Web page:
NHRC sends notice to a state-owned hospital over medical negligence


Dr KK Aggarwal    25 January 2018

ANI (Jan 22, 2018): This week on Monday, notices to the Chairman of Bharat Heavy Electricals Limited (BHEL) and the medical superintendent of BHEL hospital in Haridwar were sent by the National Human Rights Commission (NHRC) after a patient, who was allegedly alive, was declared dead.

The NHRC said in a statement, “By providing appropriate treatment in time, the life of the deceased could have been saved. The inhuman act done by the doctors has violated the right to life and health care of the deceased.” Observing this incident as the worst example of medical negligence by doctors of a state-owned hospital, the NHRC has called for a detailed report within six weeks along with action taken against the accused doctors and relief provided to the family of the deceased.

On January 12, a 44-year-old employee of BHEL was taken to the hospital after he complained of chest pain. He was declared dead by the doctors in the night and the body subsequently shifted to the mortuary. A postmortem was conducted on the body next day, which revealed that death had occurred about six hours before the postmortem i.e. around 8:00 am, showing a gap of more than eight hours after the patient had been declared dead. A complaint against doctors alleging medical negligence has been filed by the family following which an inquiry has been ordered into the incident.


One possible scenario that may explain this situation is that the patient was in hypothermia, which went unrecognized, and the patient died later on.


Hypothermia in adults is defined as core temperature below 35°C. Hypothermia can be mild (core temperature 32 to 35°C), moderate (core temperature 28 to 32°C) and severe (core temperature below 28ºC).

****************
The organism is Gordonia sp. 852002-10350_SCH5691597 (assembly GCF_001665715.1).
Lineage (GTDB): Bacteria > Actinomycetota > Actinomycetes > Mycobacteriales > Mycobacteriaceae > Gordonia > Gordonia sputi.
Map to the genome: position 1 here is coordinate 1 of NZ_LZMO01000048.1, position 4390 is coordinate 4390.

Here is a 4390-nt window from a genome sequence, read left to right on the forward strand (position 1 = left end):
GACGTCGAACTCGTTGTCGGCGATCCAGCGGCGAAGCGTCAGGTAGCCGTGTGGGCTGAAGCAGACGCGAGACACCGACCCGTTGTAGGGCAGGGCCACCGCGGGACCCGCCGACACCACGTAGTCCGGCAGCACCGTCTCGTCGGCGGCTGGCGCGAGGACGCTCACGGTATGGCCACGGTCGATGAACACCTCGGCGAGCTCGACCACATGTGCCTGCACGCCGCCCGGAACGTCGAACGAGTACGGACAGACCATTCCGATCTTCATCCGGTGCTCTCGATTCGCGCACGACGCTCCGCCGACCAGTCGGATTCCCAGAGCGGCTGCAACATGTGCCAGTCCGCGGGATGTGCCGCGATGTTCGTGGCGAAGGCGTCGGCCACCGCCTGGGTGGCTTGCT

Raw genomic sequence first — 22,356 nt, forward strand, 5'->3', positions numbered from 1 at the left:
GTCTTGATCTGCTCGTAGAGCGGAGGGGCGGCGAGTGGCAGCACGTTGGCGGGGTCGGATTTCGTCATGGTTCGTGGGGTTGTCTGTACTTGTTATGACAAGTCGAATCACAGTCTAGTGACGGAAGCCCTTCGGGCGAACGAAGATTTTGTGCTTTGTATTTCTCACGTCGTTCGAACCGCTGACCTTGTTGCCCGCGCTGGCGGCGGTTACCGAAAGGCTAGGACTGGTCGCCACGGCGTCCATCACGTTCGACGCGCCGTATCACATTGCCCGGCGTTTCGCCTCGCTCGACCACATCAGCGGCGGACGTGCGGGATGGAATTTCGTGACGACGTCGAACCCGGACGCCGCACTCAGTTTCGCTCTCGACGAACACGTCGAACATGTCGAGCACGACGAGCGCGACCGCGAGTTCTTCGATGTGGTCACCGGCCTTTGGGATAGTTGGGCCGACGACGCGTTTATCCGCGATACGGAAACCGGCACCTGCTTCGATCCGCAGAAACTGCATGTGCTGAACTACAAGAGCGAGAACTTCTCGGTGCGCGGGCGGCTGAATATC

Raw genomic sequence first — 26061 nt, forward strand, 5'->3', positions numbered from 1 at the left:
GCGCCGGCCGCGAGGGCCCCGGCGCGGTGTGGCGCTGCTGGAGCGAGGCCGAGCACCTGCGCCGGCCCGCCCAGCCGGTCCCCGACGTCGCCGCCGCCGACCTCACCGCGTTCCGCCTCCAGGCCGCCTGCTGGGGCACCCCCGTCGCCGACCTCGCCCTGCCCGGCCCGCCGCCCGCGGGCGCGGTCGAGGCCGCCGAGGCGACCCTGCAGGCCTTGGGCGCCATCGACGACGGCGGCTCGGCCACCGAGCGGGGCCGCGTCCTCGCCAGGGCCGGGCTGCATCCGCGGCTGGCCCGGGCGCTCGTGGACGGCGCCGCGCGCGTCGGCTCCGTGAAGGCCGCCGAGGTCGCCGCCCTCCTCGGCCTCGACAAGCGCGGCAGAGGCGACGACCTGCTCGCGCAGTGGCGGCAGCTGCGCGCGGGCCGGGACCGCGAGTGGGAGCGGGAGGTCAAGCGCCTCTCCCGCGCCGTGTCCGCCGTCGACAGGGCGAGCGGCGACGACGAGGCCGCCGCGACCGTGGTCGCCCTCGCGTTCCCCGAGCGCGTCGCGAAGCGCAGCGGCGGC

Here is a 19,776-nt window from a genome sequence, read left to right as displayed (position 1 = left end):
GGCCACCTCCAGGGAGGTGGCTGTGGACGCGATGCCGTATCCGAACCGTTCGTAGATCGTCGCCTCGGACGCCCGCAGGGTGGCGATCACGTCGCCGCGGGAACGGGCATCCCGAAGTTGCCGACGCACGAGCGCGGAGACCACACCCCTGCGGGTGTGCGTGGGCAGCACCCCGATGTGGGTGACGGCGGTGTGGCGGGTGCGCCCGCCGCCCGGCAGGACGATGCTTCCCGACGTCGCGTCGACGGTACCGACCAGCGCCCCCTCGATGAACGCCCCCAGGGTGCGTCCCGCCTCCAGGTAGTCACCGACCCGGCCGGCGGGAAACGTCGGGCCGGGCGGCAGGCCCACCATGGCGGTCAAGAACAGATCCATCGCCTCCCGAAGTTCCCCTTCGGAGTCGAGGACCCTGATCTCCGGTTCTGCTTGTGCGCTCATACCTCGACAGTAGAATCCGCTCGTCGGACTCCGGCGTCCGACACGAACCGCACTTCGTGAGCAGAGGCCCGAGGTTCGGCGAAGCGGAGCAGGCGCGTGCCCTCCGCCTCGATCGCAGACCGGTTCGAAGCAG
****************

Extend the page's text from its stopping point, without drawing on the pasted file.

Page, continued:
The clinical staging scheme described by the International Commission for Mountain Emergency Medicine describes Stage 1 hypothermia as mild hypothermia with normal mental status with shivering, moderate or stage 2 hypothermia as impaired mental status, shivering may be or may not be present. In stage 3 hypothermia (severe; core temperature 24 to 28°C), the person is unconscious. Stage 4 hypothermia (severe; core temperature 13.7 to 24°C) is apparent death but resuscitation may be possible. While,stage 5 hypothermia is death due to irreversible hypothermia and it is not possible to resuscitate the person.


Cooling decreases tissue metabolism and inhibits neural activity. In mild hypothermia, shivering due to skin cooling generates heat and increases metabolism, ventilation, and cardiac output. As the body temperature falls, the cold slows down metabolism. Once the core temperature reaches 32°C, metabolism, ventilation, and cardiac output begin to decline and shivering becomes less effective in retaining heat until it finally stops as core body temperature continues to decline. For each 1°C fall in body temperature, the body metabolism slows by around 6%; at 28°C, the basal metabolic rate is about half of normal.


Neurologic function begins declining even above a core temperature of 35°C. Patients often lose consciousness; vital signs may be absent. Presence of muscle rigidity without shivering can be mistaken for rigor mortis. The absence of shivering and presence of stupor, skin flushing, muscle rigidity, hypoventilation, and circulatory failure means very cold patients often appear dead rather than hypothermic. But in this stage of severe hypothermia (core temperature <28°C or 82°F), a suspended metabolism may protect against hypoxia.


Stage 4 hypothermia must be excluded, which is the stage where it is still possible to revive the patient. Failure to recognize the condition of hypothermia may be the reason why severely hypothermic patients are sometimes pronounced dead. It may be possible to successfully revive a person if recognized in time. No patient therefore should be declared dead without measuring rectal temperature.


The cadaveric signs are algor mortis (cooling of the body after death), rigor mortis (rigidity, which begins within 2 hours of death and lasts for about 24 hours), liver mortis (lividity or pooling of blood in the dependent parts of the body; it is most evident after 2 hours of death and becomes fixed within 4-6 hours), cadaveric spasm and putrefaction. These postmortem changes begin soon after death and progress along a timeline but factors like ambient temperature may affect their development. 


So, could this be a case of erroneous or misinterpretation of postmortem findings?

Dr KK Aggarwal


Padma Shri Awardee Vice President CMAAO Group Editor-in-chief IJCP Publications

President Heart Care Foundation of India

Immediate Past National President IMA

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